Writings by Cole Huffman


Where the Wildean Things Are

Lately I’ve encountered a few situations wherein someone got whatever it was he or she thought they wanted, maybe even longed for: someone’s affections or acceptance, an accomplishment, or the acquisition of something new.  But soon thereafter they find themselves in the throes of dissatisfaction.  It’s common to everyone’s experience sooner or later—how well I remember the surprising let-down years ago after buying the vehicle I’d long wanted— especially the more weighted our desires are for whatever it is we thought would delight us but has instead disappointed or even disillusioned us. 

Oscar Wilde, a voracious man who denied himself no pleasure he wanted, is purported to have said that there are two tragedies in life: one is not getting what one wants and the other is getting it.  (It occurs to me just now there is probably not a finer one-line commentary, even if unintended, on the central message of the Old Testament book of Ecclesiastes.)

The tragedies in getting what we want, to put it Wildean, are not always to the same scale.  There is vast difference between the post-purchase dissonance one might feel after buying a car, for instance—the car one was sure he really wanted, but after driving it a few days he found fault with the suspension and flaws in the design and regretted spending more than he’d planned—there is all the difference between that post-purchase dissonance and the postpartum depression of one who looked forward to her own baby’s birthday ever since she was a little girl playing with her dolls, but now the child rests in her arms and she is overcome with labor pains of the heart and mind that she cannot push out of herself.
I look at my five children and wonder, with their “whole lives still ahead of them” as we say of people their age, when those greater dissonances and disappointments will emerge for them?  Because I know they will, perhaps even relentlessly, either in school or among friends, in dating or marriage and family, in the career track, in church affiliation, in geographical locale, in personal health, in material assets—maybe all of the above.  I know this because of theology: the world is fallen and none of us are exempt its fallen effects, whether we’re on the upside of getting what we want out of life or the downside in never quite getting there.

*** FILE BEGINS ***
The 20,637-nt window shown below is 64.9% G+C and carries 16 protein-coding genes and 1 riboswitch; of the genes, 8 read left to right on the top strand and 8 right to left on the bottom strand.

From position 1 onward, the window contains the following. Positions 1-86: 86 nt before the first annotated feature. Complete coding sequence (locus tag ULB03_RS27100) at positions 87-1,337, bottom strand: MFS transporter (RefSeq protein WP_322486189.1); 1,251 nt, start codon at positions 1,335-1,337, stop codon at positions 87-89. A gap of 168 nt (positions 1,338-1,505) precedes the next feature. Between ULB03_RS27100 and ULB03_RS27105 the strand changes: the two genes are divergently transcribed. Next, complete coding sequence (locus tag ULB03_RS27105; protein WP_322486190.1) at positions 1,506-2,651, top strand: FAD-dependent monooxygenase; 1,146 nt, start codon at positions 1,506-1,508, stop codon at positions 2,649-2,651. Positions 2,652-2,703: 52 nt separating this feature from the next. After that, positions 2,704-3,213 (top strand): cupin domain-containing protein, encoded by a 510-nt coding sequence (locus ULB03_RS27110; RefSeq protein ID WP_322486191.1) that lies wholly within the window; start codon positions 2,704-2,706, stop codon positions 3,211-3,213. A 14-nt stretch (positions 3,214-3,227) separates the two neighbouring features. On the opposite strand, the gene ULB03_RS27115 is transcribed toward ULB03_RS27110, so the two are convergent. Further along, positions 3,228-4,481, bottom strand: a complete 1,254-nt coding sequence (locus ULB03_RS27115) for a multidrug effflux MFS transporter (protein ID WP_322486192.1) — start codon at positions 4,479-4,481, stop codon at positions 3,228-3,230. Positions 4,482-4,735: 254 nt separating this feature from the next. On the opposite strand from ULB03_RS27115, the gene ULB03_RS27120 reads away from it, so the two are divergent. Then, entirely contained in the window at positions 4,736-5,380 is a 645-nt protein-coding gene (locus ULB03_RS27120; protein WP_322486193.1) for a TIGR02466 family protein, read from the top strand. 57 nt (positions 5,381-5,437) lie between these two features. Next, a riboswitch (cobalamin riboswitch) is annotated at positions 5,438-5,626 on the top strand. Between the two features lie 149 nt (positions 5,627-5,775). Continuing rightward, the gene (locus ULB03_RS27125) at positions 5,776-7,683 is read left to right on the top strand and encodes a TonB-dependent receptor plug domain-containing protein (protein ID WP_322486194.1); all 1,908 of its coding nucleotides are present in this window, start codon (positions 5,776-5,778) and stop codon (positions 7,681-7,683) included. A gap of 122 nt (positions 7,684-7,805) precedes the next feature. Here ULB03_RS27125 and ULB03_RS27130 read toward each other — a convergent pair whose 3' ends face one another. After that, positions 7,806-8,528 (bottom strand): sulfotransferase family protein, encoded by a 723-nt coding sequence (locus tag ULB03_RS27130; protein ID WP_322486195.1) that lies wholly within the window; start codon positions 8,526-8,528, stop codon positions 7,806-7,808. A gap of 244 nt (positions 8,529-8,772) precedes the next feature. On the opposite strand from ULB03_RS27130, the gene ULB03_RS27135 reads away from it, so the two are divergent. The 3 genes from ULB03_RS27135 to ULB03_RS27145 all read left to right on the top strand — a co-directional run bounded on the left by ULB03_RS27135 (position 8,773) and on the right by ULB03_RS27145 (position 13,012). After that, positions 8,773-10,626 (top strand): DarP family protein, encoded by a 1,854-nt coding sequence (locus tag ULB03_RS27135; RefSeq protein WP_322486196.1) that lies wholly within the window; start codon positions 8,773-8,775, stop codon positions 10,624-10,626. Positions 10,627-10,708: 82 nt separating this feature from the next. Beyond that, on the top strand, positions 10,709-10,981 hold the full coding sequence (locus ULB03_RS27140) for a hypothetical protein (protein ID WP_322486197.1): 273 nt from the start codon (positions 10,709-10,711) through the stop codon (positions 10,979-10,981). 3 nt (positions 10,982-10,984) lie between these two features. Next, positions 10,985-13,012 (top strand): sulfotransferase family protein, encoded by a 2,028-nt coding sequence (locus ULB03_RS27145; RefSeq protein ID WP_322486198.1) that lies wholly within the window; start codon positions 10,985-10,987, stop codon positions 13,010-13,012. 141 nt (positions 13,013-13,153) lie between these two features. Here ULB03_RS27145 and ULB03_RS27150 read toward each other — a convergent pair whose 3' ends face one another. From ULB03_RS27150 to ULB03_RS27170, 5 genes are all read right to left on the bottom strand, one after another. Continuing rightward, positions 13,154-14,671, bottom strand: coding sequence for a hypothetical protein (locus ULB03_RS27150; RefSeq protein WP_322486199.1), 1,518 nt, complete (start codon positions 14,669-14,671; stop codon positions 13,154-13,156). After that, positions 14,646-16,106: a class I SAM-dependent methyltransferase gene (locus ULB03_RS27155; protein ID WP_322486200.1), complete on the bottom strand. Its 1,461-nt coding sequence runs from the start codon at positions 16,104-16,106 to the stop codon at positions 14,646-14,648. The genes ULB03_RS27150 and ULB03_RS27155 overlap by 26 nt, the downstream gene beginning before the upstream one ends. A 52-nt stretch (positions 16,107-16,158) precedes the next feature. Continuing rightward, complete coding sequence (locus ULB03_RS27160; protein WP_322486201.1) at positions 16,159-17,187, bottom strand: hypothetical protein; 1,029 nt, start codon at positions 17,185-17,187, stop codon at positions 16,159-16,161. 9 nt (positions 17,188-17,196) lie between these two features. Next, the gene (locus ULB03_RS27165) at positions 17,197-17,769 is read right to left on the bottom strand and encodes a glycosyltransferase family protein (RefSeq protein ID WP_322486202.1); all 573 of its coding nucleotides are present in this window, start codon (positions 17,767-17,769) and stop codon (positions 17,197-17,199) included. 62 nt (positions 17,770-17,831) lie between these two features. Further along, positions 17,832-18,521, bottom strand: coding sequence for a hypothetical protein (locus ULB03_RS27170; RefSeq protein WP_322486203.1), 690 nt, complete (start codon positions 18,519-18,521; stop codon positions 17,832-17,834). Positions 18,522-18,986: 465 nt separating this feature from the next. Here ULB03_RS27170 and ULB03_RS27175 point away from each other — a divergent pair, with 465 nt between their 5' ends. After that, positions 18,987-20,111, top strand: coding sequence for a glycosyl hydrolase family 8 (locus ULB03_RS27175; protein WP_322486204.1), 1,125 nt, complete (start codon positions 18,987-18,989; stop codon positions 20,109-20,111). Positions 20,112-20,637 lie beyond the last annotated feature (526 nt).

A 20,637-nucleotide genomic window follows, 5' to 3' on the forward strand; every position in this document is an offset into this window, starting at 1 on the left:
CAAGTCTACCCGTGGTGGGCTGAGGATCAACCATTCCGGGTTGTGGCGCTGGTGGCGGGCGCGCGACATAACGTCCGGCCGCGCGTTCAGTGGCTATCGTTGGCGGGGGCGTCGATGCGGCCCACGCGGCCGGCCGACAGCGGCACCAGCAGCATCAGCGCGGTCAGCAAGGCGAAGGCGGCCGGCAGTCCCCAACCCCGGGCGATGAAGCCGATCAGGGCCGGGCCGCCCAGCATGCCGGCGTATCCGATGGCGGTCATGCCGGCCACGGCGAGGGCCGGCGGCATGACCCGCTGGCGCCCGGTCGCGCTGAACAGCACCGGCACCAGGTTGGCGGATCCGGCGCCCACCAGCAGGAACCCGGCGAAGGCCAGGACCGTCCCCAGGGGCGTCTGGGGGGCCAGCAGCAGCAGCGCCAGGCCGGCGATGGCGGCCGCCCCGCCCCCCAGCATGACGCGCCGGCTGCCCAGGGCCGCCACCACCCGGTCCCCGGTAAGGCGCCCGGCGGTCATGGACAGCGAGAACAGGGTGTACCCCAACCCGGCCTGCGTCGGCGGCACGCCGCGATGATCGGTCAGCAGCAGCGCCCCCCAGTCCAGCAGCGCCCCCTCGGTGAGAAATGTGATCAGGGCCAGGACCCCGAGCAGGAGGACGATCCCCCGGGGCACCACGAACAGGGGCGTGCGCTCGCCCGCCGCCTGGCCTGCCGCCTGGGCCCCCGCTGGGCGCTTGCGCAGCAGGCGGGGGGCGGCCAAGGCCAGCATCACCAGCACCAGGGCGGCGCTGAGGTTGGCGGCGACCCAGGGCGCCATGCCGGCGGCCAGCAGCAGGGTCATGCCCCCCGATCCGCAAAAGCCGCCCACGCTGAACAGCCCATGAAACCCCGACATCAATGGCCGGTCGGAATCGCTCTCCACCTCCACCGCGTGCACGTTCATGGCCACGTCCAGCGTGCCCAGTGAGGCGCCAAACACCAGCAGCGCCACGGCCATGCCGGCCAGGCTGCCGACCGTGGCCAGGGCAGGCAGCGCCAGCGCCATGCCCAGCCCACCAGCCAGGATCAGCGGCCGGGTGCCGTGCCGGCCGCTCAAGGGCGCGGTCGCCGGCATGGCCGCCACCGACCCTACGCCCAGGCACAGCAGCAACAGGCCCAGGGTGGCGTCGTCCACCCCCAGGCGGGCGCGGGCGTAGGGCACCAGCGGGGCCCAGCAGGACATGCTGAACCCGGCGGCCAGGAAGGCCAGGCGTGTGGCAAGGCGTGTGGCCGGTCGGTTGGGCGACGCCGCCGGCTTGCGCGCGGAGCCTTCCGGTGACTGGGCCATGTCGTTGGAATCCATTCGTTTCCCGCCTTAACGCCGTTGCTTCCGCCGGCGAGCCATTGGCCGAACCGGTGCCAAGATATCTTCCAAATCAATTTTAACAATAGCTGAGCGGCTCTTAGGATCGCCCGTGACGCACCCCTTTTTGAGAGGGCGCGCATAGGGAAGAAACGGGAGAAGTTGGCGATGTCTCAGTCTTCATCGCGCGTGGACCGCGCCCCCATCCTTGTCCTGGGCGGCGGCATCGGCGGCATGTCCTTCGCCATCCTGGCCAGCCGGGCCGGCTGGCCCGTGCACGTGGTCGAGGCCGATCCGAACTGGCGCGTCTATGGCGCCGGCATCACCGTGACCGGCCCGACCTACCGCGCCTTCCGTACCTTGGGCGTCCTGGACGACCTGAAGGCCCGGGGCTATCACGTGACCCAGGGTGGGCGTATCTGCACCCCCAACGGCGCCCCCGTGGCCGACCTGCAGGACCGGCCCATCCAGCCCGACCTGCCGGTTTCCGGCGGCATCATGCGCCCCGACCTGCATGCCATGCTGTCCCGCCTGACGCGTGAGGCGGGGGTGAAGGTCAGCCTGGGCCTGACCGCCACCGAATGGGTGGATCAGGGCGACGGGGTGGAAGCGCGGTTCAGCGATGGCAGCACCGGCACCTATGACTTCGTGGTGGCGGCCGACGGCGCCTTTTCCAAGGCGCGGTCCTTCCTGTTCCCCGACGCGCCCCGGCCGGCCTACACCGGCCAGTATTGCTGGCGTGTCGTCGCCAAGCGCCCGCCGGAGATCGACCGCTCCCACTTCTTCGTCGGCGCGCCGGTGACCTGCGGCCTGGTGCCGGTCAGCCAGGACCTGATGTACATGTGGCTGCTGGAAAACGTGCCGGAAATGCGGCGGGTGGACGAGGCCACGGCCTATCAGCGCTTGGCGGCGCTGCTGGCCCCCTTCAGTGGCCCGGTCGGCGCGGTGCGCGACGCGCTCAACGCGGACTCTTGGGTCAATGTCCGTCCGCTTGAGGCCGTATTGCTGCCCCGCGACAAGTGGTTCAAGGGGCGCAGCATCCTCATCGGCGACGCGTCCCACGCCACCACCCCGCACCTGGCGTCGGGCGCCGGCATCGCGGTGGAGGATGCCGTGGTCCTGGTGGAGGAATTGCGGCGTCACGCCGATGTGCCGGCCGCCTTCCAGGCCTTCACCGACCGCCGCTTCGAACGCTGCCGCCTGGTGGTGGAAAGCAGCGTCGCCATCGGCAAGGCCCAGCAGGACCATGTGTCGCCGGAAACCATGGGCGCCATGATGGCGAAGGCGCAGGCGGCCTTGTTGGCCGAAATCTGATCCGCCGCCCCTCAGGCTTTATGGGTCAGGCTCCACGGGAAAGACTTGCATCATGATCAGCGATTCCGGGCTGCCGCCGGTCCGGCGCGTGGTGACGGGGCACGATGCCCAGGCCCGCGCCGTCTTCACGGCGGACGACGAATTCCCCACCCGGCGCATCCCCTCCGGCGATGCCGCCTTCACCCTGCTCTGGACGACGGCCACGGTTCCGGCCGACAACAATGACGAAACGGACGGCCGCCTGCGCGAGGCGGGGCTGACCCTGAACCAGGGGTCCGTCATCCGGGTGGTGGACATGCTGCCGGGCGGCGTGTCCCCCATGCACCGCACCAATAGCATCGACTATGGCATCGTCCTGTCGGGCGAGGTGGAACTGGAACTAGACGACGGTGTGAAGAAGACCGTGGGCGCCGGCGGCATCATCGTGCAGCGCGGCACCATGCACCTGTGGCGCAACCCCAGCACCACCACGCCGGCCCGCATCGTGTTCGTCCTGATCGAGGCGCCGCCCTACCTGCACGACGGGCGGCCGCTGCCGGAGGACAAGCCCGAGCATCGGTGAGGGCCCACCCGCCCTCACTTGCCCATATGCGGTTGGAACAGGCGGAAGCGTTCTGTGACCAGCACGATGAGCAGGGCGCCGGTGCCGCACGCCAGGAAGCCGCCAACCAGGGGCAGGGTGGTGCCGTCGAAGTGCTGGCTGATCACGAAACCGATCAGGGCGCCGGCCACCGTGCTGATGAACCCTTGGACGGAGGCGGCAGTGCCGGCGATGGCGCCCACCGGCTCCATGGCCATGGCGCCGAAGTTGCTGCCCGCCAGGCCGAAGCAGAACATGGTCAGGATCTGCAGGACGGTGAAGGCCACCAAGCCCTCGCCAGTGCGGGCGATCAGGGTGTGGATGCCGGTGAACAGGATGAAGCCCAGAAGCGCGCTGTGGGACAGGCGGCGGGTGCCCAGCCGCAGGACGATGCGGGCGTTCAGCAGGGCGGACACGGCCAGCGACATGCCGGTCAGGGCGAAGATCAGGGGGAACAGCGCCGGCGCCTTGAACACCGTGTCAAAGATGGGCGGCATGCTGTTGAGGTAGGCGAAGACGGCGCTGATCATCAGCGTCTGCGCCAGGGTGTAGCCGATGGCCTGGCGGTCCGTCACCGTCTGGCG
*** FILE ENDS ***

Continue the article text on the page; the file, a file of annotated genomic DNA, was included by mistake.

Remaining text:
But that’s the funny stride of the world because of its groaning in our fallenness: sometimes the worst thing that happens to you is getting on the upside, getting what you want.  When up is down because you turn boastful or otherwise conceited on the upside of getting what you want; or you grow bored and perpetually in need of a new thrill; or you find more complications and complexities attend your advancement or achievement, whatever it is. 
In short, you become susceptible to a certain kind of temptation—the temptation of disparaging it, demeaning it, treating the person or thing you wanted for so long as someone/something that doesn’t really matter to you that much after all, little better than an accoutrement.  I do not mean to exaggerate when I offer that this dynamic plays out, yes, tragically, in hundreds of thousands of relationships, jobs, and arenas of commerce every day.
Sometimes we give in to this temptation to disparage or demean our getting what we wanted because of fears of losing it or regrets we carry in gaining it; sometimes as a way of relieving the stress of our achievement.  Sometimes we give in to it to reassert our personal liberty or reclaim an identity we’re feeling insecure about.  Sometimes we give in to reassure ourselves that we’re still “the same me.”  Sometimes—rarer these times but nevertheless—we give in to this temptation because we want to justify indifference or malice.
But it’s giving in to this temptation, I think, that renders the possessor or achiever—the one who gets what he wants—a walking tragedy.  The gain or accomplishment itself, getting what one wants, is not the tragedy but the resulting lack of responsible or appreciative stewardship of it is.  Perhaps this is why Jesus’ parables involving stewards are mostly tragedies: what makes the stewards in those stories unfaithful or resentful or indifferent toward the master who entrusted good things to them was those good things aren’t enough for them after all.  Not that they wanted more from their masters—not at all!  It’s that they ended up actually wanting discontentment with the master more.  Their discontent, in some strange way, felt better to them than contented, grateful stewardship and service.
So I’m thinking now of how often I live the tragic storyline that is succumbing to this temptation which specters getting what I want in and out of life?  It’s not just the current tragedy of those whose stories I mentioned in the opening paragraph.  It’s my tragedy too. 

This temptation is a quiet stalker on everything good that God has entrusted to me.  Too often I don’t detect its presence.  But seeing it in others, I am seeing it in myself.  And I am slowly recognizing that I can’t dismiss it as a personality quirk or even a character flaw (because we live with our quirks and flaws easily enough, even proudly).  It is instead a failure of my worship, my own response to God.  Because disparaging or demeaning or being too quickly dulled to or disappointed by the good God has both given me and permitted me to achieve—people, places, things—is ultimately not a failure of contentment, but contentment as worship.  And this is a real tragedy of life.

Posted by Cole Huffman at 9:53 PM